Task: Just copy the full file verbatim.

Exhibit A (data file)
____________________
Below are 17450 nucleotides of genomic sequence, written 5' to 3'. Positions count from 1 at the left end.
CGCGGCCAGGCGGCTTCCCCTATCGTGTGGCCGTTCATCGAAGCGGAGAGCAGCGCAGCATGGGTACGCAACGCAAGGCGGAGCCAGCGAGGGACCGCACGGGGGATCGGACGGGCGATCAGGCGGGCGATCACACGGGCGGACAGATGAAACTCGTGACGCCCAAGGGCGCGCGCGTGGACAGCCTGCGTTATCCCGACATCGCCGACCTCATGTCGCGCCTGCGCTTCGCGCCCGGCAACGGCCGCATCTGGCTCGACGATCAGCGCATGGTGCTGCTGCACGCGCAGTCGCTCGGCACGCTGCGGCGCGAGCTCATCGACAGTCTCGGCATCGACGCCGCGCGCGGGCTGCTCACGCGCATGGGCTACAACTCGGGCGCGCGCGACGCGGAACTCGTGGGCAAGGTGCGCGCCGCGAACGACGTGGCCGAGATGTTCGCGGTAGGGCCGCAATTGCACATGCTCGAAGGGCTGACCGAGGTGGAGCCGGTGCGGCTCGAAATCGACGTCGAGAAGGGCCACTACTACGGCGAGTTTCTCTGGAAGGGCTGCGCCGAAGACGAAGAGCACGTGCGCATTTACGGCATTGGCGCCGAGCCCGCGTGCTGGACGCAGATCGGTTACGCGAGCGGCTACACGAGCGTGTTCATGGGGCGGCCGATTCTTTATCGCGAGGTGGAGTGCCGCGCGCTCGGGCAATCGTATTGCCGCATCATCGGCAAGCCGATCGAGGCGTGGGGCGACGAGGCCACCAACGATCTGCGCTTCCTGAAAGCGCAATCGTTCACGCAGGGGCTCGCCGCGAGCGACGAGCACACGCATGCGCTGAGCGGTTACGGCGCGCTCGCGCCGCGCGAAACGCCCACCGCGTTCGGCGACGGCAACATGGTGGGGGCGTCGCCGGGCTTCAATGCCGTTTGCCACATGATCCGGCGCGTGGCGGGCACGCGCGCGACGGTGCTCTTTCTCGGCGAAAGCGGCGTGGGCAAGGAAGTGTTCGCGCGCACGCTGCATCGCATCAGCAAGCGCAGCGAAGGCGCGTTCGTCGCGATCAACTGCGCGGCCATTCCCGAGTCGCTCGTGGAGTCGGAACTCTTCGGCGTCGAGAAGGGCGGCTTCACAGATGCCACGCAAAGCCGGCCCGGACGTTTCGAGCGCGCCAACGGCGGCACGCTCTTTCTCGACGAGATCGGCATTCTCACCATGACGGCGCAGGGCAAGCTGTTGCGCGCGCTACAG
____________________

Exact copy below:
Below are 17450 nucleotides of genomic sequence, written 5' to 3'. Positions count from 1 at the left end.
CGCGGCCAGGCGGCTTCCCCTATCGTGTGGCCGTTCATCGAAGCGGAGAGCAGCGCAGCATGGGTACGCAACGCAAGGCGGAGCCAGCGAGGGACCGCACGGGGGATCGGACGGGCGATCAGGCGGGCGATCACACGGGCGGACAGATGAAACTCGTGACGCCCAAGGGCGCGCGCGTGGACAGCCTGCGTTATCCCGACATCGCCGACCTCATGTCGCGCCTGCGCTTCGCGCCCGGCAACGGCCGCATCTGGCTCGACGATCAGCGCATGGTGCTGCTGCACGCGCAGTCGCTCGGCACGCTGCGGCGCGAGCTCATCGACAGTCTCGGCATCGACGCCGCGCGCGGGCTGCTCACGCGCATGGGCTACAACTCGGGCGCGCGCGACGCGGAACTCGTGGGCAAGGTGCGCGCCGCGAACGACGTGGCCGAGATGTTCGCGGTAGGGCCGCAATTGCACATGCTCGAAGGGCTGACCGAGGTGGAGCCGGTGCGGCTCGAAATCGACGTCGAGAAGGGCCACTACTACGGCGAGTTTCTCTGGAAGGGCTGCGCCGAAGACGAAGAGCACGTGCGCATTTACGGCATTGGCGCCGAGCCCGCGTGCTGGACGCAGATCGGTTACGCGAGCGGCTACACGAGCGTGTTCATGGGGCGGCCGATTCTTTATCGCGAGGTGGAGTGCCGCGCGCTCGGGCAATCGTATTGCCGCATCATCGGCAAGCCGATCGAGGCGTGGGGCGACGAGGCCACCAACGATCTGCGCTTCCTGAAAGCGCAATCGTTCACGCAGGGGCTCGCCGCGAGCGACGAGCACACGCATGCGCTGAGCGGTTACGGCGCGCTCGCGCCGCGCGAAACGCCCACCGCGTTCGGCGACGGCAACATGGTGGGGGCGTCGCCGGGCTTCAATGCCGTTTGCCACATGATCCGGCGCGTGGCGGGCACGCGCGCGACGGTGCTCTTTCTCGGCGAAAGCGGCGTGGGCAAGGAAGTGTTCGCGCGCACGCTGCATCGCATCAGCAAGCGCAGCGAAGGCGCGTTCGTCGCGATCAACTGCGCGGCCATTCCCGAGTCGCTCGTGGAGTCGGAACTCTTCGGCGTCGAGAAGGGCGGCTTCACAGATGCCACGCAAAGCCGGCCCGGACGTTTCGAGCGCGCCAACGGCGGCACGCTCTTTCTCGACGAGATCGGCATTCTCACCATGACGGCGCAGGGCAAGCTGTTGCGCGCGCTACAG